Observe Brain Changes in Action (Post 2 of 3)

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We now know the brain changes itself when we act on the changes we seek!

Apply that concept to new Rotary memberships in any club and you’ll observe all the brainpower and new neural discoveries needed to increase membership well suited for new era service. To test this hypothesis we armed new members and current members with an altered two-footed question!

Our new question, How are you smart? replaced the traditional question, How smart are you?  The new question relies on multiple intelligences and a rebooted idea of IQ as fluid, not fixed, impacts our service initiatives. See trailer below!

Armed with these new insights, the Edmonton Strathcona Rotary Rotarian in District 5370, known as “The Friendly Club” launched an initiative to increase members and include more young guests.  After a brief introductory session to start a buzz for this idea, several Rotarians suggested we invite guests to another interactive session with the brain in mind.

We scheduled our older and younger participant mix for a special inter-generational brainstorming session on April 24th.


See our trailer here

With integrated ages in the session, we surveyed our multiple intelligences, tossed in a dose of serotonin, the brain’s wellbeing chemical, and enjoyed a growth mindset outcome together! Over lunch we planned service project ideas that engaged multiple intelligences from within each team.

From the outset we expected fun interactions as teams designed service opportunities for a new era, all while discovering how each team member is smart. Supported by our club members, energized by younger guests, we facilitated brain based tactics below to co-lead our club into open spaces for new members to find meaning with us.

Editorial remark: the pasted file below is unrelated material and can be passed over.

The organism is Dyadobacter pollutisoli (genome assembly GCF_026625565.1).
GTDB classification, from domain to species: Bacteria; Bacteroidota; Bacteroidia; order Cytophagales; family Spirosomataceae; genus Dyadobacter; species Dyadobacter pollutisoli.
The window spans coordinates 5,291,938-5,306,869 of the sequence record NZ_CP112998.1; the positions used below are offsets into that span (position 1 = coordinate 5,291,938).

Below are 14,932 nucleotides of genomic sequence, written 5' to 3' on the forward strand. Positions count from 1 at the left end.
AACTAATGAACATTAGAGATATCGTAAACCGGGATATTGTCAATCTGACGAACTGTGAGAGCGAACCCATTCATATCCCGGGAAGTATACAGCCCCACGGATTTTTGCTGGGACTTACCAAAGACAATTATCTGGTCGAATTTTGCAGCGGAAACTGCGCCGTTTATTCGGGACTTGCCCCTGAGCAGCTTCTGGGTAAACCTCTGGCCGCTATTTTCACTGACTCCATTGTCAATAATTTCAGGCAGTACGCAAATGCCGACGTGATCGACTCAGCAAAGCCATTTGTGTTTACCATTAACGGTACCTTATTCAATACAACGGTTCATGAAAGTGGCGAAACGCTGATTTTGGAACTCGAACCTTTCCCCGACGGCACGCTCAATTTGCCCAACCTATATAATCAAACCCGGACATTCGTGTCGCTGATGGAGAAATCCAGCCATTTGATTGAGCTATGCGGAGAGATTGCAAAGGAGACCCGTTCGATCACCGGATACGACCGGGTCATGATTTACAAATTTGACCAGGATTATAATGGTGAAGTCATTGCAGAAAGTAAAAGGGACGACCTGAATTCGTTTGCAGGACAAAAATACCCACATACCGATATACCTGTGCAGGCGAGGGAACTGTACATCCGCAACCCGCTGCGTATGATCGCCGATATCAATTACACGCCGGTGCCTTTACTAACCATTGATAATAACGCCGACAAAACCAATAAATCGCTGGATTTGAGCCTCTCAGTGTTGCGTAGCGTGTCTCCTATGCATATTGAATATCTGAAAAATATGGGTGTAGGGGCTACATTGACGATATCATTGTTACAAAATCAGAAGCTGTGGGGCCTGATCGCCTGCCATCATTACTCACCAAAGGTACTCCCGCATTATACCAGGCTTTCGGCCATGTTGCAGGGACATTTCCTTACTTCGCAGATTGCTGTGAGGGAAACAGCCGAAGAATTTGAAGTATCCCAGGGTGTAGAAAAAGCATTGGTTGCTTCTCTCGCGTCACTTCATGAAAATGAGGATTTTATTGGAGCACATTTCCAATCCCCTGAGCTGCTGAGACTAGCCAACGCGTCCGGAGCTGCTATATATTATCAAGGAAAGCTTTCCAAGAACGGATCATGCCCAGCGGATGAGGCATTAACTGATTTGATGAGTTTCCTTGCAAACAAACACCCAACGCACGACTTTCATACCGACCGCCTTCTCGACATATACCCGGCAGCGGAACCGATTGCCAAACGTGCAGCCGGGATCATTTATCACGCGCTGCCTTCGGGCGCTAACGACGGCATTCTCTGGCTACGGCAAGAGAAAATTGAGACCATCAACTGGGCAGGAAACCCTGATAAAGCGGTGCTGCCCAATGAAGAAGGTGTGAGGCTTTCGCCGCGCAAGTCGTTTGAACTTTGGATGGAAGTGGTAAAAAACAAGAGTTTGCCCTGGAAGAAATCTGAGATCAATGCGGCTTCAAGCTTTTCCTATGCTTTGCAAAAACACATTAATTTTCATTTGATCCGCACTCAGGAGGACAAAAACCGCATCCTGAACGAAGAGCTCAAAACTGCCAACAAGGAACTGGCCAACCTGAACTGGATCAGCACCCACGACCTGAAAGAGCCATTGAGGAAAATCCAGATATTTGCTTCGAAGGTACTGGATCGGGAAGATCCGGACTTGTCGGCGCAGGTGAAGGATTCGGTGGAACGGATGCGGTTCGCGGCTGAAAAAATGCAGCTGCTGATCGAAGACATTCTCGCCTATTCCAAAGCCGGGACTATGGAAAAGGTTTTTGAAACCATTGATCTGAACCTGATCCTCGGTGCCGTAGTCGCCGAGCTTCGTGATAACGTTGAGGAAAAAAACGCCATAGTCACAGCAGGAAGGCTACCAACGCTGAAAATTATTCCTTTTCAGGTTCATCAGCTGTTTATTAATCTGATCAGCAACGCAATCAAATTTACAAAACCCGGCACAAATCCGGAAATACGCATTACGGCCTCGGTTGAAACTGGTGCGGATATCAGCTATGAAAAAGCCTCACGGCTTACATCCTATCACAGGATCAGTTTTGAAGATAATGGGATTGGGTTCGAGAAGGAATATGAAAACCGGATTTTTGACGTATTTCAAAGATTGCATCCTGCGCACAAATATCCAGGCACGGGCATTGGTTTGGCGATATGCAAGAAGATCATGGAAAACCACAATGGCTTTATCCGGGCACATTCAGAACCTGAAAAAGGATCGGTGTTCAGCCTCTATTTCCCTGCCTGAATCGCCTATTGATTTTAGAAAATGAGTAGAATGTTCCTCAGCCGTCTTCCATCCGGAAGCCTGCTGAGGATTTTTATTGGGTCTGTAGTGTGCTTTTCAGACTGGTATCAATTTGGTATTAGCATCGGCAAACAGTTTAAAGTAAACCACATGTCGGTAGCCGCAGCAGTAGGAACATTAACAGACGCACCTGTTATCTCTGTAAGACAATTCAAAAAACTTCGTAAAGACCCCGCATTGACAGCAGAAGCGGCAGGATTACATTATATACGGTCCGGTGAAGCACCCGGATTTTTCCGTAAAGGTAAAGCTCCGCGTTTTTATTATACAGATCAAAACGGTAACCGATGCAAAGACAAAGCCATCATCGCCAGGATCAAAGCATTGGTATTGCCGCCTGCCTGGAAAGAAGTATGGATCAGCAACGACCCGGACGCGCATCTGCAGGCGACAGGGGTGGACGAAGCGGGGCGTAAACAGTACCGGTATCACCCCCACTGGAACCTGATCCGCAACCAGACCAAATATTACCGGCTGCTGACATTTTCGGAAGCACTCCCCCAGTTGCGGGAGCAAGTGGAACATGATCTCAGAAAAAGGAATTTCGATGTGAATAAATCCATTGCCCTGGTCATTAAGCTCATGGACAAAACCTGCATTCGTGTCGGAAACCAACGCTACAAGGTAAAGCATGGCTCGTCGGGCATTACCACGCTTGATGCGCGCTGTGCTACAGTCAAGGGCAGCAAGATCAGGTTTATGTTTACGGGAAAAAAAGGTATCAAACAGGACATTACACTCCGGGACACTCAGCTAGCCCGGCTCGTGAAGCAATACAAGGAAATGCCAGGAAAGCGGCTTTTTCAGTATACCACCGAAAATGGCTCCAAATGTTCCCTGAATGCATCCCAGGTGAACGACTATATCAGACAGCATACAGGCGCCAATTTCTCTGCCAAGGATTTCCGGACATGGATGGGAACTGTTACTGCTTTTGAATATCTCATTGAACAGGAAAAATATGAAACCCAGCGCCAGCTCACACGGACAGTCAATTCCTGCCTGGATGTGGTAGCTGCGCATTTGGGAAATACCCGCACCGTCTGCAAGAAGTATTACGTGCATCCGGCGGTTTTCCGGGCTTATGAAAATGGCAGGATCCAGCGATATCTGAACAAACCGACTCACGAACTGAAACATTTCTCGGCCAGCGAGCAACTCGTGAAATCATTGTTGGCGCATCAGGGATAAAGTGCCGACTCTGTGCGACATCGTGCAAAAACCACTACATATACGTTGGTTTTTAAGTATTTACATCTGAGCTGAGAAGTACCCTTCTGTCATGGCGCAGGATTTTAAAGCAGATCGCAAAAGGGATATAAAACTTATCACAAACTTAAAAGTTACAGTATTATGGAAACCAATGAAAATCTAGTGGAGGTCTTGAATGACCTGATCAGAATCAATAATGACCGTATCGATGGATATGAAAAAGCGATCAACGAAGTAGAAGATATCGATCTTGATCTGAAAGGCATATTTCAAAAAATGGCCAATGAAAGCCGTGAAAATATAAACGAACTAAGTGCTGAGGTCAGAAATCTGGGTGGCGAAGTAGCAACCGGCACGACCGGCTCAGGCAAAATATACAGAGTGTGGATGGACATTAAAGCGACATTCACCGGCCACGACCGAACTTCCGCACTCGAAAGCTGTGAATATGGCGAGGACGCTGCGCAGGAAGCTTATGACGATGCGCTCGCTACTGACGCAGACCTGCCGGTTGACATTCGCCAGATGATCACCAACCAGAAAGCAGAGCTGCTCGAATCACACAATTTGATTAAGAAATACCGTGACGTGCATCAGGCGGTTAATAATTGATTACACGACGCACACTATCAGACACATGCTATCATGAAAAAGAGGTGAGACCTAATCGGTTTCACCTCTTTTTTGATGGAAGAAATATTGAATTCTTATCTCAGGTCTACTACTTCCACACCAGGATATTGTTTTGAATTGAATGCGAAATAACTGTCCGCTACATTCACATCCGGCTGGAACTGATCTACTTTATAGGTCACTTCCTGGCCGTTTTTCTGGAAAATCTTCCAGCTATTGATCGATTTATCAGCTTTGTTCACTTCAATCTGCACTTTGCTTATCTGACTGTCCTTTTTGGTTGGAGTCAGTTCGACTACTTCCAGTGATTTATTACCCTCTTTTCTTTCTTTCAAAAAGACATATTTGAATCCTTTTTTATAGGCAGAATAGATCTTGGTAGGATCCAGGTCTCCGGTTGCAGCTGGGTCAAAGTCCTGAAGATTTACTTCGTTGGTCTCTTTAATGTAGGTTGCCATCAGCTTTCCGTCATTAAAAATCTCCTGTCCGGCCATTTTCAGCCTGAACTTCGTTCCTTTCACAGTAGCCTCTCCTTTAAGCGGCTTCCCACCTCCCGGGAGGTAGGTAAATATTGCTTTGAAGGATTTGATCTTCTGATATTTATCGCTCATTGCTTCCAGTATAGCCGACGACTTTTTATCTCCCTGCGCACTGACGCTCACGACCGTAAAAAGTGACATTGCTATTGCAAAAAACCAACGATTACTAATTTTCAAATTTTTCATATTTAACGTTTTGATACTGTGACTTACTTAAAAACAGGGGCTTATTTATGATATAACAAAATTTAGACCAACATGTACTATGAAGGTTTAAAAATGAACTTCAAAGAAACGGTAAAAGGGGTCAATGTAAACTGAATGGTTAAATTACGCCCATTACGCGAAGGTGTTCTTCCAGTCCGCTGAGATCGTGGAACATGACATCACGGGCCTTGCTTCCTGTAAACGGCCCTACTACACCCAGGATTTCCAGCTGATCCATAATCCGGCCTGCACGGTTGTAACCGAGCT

Here’s the skinny:  We …

  1. Identified a question that will interest participants of all ages and backgrounds. Questions will differ from club to club, but ours was tested out ahead for interest across ages and backgrounds. What question will connect diverse generations and backgrounds with service they might engage together at your club?
  2. Connected our question to service possibilities by inviting each diverse team of 8 or so members to develop a service project that would use the multiple intelligences their group represented.
  3. Shared service project ideas from each and discussed how these would draw from the unique intelligences of each participant in that team.
  4. Enriched our Rotary club with a list of service projects generated during this session. Rather than topics that would all be rolled out – instead we used the list to guide future service being considered. The list ensures we gather projects more suited to our new era, which is vastly different in nature than the era when Rotary was founded.

With less than an hour and about 65 members + guests to engage, we stopped there. Members left with a practical takeaway after identifying their multiple intelligences and spotting strengths and weaker areas. We also discussed strategies for strengthening each intelligence by using it more on any day.

Hack 3: Exchange traditional Rotary talks at times for meaningful interactions across current members and prospective members. The brain changes itself to accommodate new membership growth when we act on new ideas, rather than merely listen to these. Diversity is the key to success here, so we want to engage all participants.

Next we carried service topics submitted by teams, and used these service interests to plan the second session around the notion of barriers to change from within our brains! Emphasis remains on fun, service and incredible Rotary brainpower for both of these!

Our brains come equipped with plasticity which fuels and sustains the changes that meld together new and senior Rotarians. And our amygdala stores the club’s emotions, moods and reactions to new membership benefits.

Hack 4: Explore the role of our amygdala for maintaining emotional intelligence in the club. For instance the amygdala acts on stored reactions. So each time we act kindly to people around us, we store care as an instinctive reaction in similar settings. The opposite is also true. Arrogant responses to situations will store further arrogance for a future response.

That leads to the new question, How can we snip the amygdala before we snipe back? And it’s likely no surprise that the clubs that tame their amygdala will also be clubs that engage new and diverse members at deeper levels.

YOUR TURN! Join our Brain Based Circles! Would love to meet you at any of the following!

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Lead Innovation with the Brain in Mind –  GUIDE Created by Ellen Weber, Brain Based Tasks for Growth Mindset